Take the 2-minute tour ×
Super User is a question and answer site for computer enthusiasts and power users. It's 100% free, no registration required.

There are many different types of devices that emit sounds directly to the ear, ranging from the wired headphones often used by audiophiles —I presume— to the wireless earbuds often used by those who favor convenience and portability :

image of a wired headphone and a set of wireless earbuds

Is it possible for the quality of sound produced by wireless earbuds to match that produced by wired headphones?

In the current state of hardware-/-software-/-networking technology, are there any inherent limitations —e.g. physical size, data signals, "information transfer" protocols— to the sound quality a wireless earbud could produce?

share|improve this question

closed as off topic by Ƭᴇcʜιᴇ007, Ivo Flipse Aug 8 '11 at 11:51

Questions on Super User are expected to relate to computer software or computer hardware within the scope defined by the community. Consider editing the question or leaving comments for improvement if you believe the question can be reworded to fit within the scope. Read more about reopening questions here.If this question can be reworded to fit the rules in the help center, please edit the question.

1  
I don't know but I doubt it... everything is digital nowadays, it's not so lossy like analog. –  Mehrdad Aug 8 '11 at 7:22

2 Answers 2

Some wireless headphones (which is what I assume you're talking about, although many of your pictures are of headsets) use analog transmitters, which are very likely to suffer from audible signal degradatiion. Others use lossless digital transmission.

Digital standards like 'Kleer' allow for lossless transmission of audio to the headphones, so the audio quality should be just as good as ordinary wired headphones (of course, the headphones themselves could vary in quality).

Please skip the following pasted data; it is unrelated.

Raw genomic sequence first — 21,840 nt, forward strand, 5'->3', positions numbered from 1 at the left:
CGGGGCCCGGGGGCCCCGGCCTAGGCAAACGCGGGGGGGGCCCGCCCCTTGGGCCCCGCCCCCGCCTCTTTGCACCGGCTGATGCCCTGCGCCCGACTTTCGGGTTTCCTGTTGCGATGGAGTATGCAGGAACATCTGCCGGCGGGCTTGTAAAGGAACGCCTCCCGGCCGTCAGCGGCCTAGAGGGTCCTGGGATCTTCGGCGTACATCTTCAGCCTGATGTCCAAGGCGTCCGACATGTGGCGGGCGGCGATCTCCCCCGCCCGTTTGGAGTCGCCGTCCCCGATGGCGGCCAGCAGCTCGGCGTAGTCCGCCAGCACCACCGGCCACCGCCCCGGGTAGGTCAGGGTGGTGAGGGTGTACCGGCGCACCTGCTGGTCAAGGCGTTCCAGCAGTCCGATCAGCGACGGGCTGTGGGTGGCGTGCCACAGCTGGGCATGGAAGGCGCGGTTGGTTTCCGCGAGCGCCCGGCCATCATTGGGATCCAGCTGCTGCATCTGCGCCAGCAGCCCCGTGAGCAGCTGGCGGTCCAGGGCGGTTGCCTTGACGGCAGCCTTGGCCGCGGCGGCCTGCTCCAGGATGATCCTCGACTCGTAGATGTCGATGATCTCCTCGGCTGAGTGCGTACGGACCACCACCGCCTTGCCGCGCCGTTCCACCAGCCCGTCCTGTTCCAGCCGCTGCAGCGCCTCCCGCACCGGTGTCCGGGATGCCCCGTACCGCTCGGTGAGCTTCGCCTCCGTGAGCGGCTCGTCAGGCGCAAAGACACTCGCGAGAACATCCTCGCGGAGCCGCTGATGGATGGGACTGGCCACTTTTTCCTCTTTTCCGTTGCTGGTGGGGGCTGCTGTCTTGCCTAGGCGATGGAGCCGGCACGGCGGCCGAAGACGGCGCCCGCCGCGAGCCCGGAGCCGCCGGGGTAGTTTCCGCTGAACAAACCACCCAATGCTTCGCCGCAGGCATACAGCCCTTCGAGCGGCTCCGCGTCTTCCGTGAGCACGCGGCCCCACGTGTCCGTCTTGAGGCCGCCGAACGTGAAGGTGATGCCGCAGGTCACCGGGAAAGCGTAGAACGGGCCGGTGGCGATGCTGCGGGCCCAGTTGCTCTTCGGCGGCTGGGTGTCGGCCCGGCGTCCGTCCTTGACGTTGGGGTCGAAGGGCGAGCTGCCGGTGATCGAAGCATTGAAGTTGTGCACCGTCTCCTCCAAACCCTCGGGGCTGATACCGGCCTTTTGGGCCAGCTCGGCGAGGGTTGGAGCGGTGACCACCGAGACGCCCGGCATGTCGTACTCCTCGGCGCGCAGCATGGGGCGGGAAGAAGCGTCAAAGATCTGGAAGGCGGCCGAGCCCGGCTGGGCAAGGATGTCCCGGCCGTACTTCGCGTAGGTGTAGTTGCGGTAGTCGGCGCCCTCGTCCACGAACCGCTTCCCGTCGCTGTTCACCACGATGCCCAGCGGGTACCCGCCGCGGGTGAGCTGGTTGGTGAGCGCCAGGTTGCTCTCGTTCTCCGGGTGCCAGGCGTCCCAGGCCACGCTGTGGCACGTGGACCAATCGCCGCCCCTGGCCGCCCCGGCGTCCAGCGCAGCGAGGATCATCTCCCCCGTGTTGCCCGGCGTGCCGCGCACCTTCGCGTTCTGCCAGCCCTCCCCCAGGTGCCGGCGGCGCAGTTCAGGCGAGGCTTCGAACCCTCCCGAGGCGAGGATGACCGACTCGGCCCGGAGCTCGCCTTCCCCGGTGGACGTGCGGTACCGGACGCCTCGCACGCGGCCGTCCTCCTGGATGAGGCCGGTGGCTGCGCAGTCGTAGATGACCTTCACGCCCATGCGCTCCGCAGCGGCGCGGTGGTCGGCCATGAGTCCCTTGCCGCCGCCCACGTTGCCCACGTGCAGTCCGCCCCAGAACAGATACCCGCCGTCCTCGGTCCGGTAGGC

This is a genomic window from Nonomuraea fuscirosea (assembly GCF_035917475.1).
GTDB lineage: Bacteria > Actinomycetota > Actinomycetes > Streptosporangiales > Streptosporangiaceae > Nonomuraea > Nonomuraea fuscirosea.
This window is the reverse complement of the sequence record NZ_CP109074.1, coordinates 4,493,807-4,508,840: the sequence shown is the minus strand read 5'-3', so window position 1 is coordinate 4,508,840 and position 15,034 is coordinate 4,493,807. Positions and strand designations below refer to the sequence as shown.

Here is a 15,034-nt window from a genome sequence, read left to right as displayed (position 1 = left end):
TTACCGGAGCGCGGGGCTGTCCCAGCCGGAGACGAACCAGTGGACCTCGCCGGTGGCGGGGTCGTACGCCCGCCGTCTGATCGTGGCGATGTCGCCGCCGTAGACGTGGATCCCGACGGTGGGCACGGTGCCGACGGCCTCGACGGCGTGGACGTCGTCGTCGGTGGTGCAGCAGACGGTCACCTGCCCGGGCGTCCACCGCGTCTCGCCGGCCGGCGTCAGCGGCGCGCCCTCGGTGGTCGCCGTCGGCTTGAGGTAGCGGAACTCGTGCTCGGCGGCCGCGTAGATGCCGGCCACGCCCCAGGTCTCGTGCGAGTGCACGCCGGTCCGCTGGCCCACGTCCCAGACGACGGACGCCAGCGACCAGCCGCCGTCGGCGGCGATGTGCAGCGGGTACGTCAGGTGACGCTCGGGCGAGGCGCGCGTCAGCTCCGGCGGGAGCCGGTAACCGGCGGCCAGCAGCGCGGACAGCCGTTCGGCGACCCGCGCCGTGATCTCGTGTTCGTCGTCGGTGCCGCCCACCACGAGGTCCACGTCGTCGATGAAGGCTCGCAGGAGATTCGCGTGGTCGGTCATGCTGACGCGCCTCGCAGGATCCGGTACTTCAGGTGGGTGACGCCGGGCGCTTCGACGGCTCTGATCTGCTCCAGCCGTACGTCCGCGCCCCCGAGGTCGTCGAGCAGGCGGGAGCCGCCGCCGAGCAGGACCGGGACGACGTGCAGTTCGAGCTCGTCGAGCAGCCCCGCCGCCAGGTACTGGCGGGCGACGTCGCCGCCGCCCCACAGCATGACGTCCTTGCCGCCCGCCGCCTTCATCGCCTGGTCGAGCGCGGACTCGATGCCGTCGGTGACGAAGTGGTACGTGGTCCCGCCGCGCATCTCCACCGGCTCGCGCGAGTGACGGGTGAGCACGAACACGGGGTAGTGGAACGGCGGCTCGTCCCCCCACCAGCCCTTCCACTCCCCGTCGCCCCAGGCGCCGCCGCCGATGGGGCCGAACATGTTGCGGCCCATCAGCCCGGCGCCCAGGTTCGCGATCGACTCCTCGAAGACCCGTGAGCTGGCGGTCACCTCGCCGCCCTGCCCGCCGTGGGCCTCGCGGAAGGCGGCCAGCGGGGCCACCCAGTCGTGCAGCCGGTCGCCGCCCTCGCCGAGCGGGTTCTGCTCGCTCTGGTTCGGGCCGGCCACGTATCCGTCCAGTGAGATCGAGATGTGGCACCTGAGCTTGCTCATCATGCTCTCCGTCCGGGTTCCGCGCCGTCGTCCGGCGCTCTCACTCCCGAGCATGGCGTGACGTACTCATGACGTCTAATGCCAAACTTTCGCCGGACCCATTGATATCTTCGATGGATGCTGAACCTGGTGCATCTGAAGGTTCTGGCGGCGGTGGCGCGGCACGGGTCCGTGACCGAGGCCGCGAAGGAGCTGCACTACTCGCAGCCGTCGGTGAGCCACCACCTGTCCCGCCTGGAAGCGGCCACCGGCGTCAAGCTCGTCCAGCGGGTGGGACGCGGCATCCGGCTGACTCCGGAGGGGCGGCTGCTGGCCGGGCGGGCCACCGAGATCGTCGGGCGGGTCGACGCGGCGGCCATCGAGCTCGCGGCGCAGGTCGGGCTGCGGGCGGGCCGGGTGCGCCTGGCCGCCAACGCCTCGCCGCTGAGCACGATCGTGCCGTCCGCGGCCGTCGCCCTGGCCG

Both types could suffer from interference issues, but for a lossless digital communication, either the sound will be received or not; there will be no actual loss of quality (just loss of signal). Interference for the analog headphones would be perceptible as noise.

share|improve this answer
    
no i'm not talking about headphones. either headsets, or those really tiny ones, the earpiece –  Pacerier Aug 8 '11 at 7:51
    
If you're talking about the ones sold at spyfield.com/en/product.asp, then those do appear to use analog transmitters (hence lossy). I don't know whether the quality of the driver is enough to expose flaws from the transmission; anyway, they're not really designed for music - it takes a lot less bandwidth for voice. –  user55325 Aug 8 '11 at 8:02

The earpieces you linked to are Bluetooth so they are virtually all lossy, but to be more specific, they are encoding audio for digital transport at less than 44.1 kHz/16 bit CD quality.

Continuously variable slope delta modulation (CVSD or CVSDM) is common in voice transfer for Bluetooth headsets. From Wikipedia: 64 kbit/s CVSD is one of the options to encode voice signals in telephony-related Bluetooth service profiles, e.g. between mobile phones and wireless headsets. The other options are PCM with logarithmic a-law or μ-law quantization.

http://en.wikipedia.org/wiki/CVSD

share|improve this answer

Not the answer you're looking for? Browse other questions tagged or ask your own question.